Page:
As anyone with a computer or TV knows,the narrative has been the opposite of what this hard polling data shows. The assumption is that Sanders is the one with the enthusiastic base and that Clinton's supporters are dragging their feet to the polls. This is why the Sanders mantra has been that high turnout benefits his candidate, even though he actually performs better in caucus states, where turnout is low compared to primary states, where Clinton does better. (Both common sense and research show that the higher demands on people's time and participation is a barrier to entry in caucus states.)

It's not hard to see why this false narrative that Sanders inspires more enthusiasm has taken root.  He is the challenger running up against the favorite, and it is known that everyone likes an underdog. That, and his surprisingly robust chances against Clinton suggest a rising tide narrative, again not unfairly.

On top of that, most journalists who echo the Sanders enthusiasm narrative spend a lot of time on social media, and if you do that, then it's safe to say that it looks like Sanders is inspiring a lot of enthusiasm. There is an explosion of memes and chatter about the "revolution" and sharing every single story they can find that says something positive about Sanders's chances.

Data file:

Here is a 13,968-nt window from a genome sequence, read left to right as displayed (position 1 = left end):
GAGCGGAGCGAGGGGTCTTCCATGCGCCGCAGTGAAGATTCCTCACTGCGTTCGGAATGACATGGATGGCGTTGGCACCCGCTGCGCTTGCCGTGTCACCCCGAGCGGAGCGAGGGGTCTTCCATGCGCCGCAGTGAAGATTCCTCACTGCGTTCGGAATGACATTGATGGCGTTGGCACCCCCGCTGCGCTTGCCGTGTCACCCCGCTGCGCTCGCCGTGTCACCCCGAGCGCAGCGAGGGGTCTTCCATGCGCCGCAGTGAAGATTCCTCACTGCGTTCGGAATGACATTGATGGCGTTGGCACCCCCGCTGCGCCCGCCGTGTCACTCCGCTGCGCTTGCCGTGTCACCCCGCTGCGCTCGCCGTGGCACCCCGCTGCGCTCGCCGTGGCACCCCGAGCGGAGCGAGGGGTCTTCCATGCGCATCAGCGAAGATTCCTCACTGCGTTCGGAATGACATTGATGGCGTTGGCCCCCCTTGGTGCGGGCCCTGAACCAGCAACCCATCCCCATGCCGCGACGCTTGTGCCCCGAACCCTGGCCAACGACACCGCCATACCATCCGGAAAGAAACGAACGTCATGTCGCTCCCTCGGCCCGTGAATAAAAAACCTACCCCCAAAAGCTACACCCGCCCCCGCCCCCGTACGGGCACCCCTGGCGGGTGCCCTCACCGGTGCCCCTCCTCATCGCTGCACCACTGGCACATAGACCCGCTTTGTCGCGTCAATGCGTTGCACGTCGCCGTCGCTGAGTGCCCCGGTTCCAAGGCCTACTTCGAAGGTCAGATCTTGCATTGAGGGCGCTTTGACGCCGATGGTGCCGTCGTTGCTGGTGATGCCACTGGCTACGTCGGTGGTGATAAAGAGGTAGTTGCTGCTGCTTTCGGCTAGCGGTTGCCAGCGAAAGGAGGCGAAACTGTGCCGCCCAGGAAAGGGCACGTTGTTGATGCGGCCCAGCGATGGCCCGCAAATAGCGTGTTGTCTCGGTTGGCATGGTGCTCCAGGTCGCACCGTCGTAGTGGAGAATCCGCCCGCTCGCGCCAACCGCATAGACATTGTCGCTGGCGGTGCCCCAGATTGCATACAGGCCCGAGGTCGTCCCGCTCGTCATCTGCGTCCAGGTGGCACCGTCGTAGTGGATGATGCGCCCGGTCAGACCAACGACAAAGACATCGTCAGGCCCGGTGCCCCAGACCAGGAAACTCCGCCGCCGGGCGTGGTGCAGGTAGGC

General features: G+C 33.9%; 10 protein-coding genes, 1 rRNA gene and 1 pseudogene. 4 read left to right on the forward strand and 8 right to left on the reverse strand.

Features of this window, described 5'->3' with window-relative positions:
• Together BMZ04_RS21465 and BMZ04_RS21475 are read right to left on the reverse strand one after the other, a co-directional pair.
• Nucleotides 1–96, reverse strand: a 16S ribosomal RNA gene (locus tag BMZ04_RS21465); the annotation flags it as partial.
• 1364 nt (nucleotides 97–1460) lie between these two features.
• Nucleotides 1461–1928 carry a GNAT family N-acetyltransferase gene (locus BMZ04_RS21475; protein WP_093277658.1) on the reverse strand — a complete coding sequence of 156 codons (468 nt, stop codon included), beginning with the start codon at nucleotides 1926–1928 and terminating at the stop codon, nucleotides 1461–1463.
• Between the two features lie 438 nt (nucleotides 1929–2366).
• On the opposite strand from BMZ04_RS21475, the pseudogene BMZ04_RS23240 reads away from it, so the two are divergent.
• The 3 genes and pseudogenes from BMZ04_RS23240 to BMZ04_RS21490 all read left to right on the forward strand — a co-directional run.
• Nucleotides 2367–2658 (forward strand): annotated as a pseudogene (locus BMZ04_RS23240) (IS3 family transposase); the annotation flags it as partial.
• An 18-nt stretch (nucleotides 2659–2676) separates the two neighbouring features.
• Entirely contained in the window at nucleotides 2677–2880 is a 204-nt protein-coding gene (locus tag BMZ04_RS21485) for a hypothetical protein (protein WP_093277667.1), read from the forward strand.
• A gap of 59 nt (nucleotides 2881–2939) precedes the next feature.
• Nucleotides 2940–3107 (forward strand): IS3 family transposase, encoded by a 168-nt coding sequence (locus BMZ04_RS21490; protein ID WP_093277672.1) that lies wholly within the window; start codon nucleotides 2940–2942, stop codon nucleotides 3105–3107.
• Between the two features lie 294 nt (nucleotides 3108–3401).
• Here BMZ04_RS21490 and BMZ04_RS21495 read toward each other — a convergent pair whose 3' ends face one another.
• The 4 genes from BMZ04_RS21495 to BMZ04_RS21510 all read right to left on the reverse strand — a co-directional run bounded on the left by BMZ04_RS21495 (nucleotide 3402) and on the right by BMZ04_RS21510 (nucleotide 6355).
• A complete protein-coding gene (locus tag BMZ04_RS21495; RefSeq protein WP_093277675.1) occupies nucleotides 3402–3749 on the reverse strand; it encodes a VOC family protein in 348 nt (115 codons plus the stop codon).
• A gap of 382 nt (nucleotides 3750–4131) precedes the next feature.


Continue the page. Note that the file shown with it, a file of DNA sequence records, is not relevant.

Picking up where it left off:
But if you dig in, it also becomes quickly clear that much of the online enthusiasm isn't really pro-Sanders so much as it's anti-Clinton. There are  thousands, probably millions of social media messages which are more about using Sanders as a cover to harass women and their allies than as legitimate advocacy for the candidate. Remove the mansplaining, harassment, and gotcha trolling, and the amount of Sanders traffic isn't quite so awe-inspiring in volume.

The online boors aren't the majority of Sanders supporters, to be clear. On the contrary, this poll and others show that the majority of Sanders supporters are pretty chilled out. But this small percentage of angry men (and a few women) are really loud online and their anti-Clinton vitriol contributes to the false notion that Sanders has the wind at his back.

Clinton isn't a meh candidate, in other words. She inspires passion, both in her haters and in her supporters.